by Sherry Meyer
Fort Dearborn is Chicago’s predecessor, and stood beside the Chicago River where Michigan and Wacker now meet.
Aug. 15, marks the 200th anniversary of the Fort’s evacuation during the War of 1812, on a morning as hot as any we’ve had this summer.
Two miles from the Fort, the evacuees were overtaken by a Native American war party in a violent clash, which took centuries to brew, minutes to prosecute, and, still, yet, centuries to heal.
Those events and people created a lasting legacy for Chicago, and will be commemorated in a public ceremony being planned by the Fort Dearborn Bicentennial Initiative.
During the countdown, the Fort Dearborn Bicentennial Initiative needs two pieces of help from Chicagoans near and far:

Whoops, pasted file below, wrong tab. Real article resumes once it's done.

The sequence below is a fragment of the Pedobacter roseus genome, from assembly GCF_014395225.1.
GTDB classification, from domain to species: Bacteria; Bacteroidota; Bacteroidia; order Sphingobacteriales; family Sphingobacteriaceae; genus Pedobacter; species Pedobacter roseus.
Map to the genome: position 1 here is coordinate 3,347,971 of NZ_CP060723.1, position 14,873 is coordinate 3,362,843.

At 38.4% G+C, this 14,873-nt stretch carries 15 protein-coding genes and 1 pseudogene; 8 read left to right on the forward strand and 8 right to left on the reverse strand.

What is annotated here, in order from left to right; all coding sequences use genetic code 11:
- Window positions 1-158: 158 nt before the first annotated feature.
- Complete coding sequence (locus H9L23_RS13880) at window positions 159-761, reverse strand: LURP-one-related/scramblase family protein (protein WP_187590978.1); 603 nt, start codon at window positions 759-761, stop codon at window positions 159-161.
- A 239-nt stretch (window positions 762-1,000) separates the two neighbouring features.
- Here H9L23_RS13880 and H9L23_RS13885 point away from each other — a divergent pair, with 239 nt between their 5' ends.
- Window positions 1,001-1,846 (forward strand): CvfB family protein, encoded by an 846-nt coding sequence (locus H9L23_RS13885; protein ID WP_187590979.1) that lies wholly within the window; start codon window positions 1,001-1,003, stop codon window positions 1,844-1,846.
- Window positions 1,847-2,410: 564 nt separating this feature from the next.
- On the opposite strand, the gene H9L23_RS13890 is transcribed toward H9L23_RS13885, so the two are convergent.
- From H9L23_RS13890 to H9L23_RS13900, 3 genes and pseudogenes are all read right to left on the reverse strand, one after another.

1) Go to the Fort Dearborn Bicentennial Initiative’s Facebook page and tell us why you think Fort Dearborn is an important part of history. (facebook.com/ FortDearbornBicentennial)
2) While at the Facebook page, make a donation to help raise money for the commemoration ceremony, and to help bring educational resources about Fort Dearborn and its legacy to kids throughout the Chicago area.
Fort Dearborn is commemorated with a star on Chicago’s flag. The Aug. 15 bicentennial date is being planned as one of “175 Days to Love Chicago,” and the City Council has passed a resolution recognizing it as a day of remembrance and reconciliation.
The Fort Dearborn Bicentennial Initiative is a project of InSites, owned by geographer Sherry Meyer, and includes curriculum and public programs educating children and the public about the legacy of Fort Dearborn. The cultural, economic and geographic issues of that day remain contemporary today, and can inform violence prevention efforts while strengthening communities.
Sherry Meyer will give a presentation about Fort Dearborn on Aug. 8 at Palos Heights Public Library.